Children’s Cancer Cooperative reported to the IRS giving away more than $2.5 million between 2009 and 2011. The organization’s 2012 return is not yet available, but the charity’s web site says it donated another $338,000 last year.
During its initial 2011 investigation into Allied Veterans, records show officials at the Florida Department of Agriculture and Consumer Services reviewed Internet casinos affiliated with Children’s Cancer Cooperative after concerns were raised that customers were being told money spent on the games was being provided to charity. Windows at the cafes featured the Children’s Cancer logo and large photos showing charity checks being presented to hospitals were prominently displayed inside.
Erin Gillespie, a spokeswoman for the agriculture department, said the agency ordered the cafes to remove the charity’s logo and no longer represent that the funds spent there were going to help sick kids. A lobbyist for the cafes said they would comply, and the agency closed its investigation.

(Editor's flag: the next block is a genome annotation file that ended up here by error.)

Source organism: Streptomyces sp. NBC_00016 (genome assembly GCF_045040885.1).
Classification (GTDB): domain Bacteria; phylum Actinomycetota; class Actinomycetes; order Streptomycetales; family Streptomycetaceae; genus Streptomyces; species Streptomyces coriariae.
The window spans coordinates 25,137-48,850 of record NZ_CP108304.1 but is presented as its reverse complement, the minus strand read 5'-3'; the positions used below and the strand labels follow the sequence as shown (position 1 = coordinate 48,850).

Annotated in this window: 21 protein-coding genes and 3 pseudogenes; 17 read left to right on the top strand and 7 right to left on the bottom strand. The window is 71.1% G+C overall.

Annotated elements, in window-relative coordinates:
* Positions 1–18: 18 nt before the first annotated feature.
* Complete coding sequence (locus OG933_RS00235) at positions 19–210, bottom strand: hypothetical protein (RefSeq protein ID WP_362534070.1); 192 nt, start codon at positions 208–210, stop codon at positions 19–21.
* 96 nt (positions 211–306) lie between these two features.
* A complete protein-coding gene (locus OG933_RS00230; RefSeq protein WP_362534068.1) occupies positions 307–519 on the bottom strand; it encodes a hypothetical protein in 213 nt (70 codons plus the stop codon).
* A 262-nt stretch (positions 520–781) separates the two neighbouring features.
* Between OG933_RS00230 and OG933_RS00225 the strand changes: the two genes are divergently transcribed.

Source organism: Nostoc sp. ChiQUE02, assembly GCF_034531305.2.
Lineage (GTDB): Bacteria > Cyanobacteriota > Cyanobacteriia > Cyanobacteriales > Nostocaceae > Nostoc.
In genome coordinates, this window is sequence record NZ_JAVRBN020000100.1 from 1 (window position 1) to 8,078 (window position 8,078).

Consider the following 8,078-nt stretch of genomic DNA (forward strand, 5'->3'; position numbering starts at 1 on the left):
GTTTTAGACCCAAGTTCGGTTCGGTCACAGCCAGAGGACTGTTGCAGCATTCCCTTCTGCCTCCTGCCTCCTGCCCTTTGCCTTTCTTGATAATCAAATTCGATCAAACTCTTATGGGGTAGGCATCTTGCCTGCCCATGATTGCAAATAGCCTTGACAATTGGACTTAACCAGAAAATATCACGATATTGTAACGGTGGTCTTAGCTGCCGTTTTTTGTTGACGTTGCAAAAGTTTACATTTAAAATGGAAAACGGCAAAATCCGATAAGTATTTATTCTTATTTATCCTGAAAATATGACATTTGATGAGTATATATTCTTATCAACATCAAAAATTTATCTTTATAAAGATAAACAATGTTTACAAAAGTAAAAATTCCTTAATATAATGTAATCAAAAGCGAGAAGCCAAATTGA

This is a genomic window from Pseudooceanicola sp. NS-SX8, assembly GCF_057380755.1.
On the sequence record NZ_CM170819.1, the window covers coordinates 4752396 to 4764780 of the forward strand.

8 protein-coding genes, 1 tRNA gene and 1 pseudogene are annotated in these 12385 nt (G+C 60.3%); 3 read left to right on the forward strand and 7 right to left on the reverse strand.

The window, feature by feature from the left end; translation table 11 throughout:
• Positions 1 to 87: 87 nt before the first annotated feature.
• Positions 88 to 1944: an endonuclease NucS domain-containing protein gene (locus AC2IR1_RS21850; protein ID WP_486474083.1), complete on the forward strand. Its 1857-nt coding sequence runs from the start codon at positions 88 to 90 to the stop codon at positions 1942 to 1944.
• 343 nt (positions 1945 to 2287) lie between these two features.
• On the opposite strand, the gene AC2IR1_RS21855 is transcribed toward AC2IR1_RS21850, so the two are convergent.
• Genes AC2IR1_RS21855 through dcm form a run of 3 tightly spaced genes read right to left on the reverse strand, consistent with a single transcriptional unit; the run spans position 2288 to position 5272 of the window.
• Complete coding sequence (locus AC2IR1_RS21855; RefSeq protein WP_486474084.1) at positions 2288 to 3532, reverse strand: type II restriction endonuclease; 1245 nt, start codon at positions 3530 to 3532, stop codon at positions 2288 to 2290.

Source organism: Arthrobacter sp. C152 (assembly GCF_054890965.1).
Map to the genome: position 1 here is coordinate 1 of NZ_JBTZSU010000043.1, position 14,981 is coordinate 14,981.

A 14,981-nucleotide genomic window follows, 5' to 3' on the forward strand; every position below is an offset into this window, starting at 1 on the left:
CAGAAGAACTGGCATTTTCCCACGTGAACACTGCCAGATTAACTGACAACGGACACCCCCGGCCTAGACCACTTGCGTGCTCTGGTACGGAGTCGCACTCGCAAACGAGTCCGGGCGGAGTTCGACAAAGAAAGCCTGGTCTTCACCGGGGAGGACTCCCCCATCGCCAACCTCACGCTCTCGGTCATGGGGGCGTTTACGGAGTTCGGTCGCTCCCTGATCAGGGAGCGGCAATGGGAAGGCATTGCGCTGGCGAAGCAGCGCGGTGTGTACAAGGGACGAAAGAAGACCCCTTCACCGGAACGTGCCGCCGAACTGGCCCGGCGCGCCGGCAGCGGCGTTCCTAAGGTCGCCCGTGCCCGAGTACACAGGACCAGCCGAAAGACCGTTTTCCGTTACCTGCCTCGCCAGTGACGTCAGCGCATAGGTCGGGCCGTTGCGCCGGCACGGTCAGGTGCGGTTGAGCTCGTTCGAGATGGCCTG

Gillespie said regulators were surprised to hear of the glossy Children’s Cancer brochure provided to an AP reporter visiting Old City Sweepstakes, which records show a lawyer from Mathis’ firm registered with the state in August as a new affiliate of the charity.
Six more new affiliates were registered March 11, days before authorities began issuing arrest warrants in the Allied Veterans case.
Mathis said this week he remembers meeting Dukes when the charity president visited his Jacksonville law office years ago to hire him.
"Mr. Dukes did tell me that they want to give money for children and children’s cancer," Mathis said, "which I thought was pretty obvious, given their name."
Associated Press writers Mitch Weiss in Greenville, S.C., Tamara Lush in Jacksonville, Fla., Bruce Smith in Ravenel, S.C., and Gary Fineout in Tallahassee, Fla., and news researchers Rhonda Shafner and Judith Ausuebel in New York contributed to this report.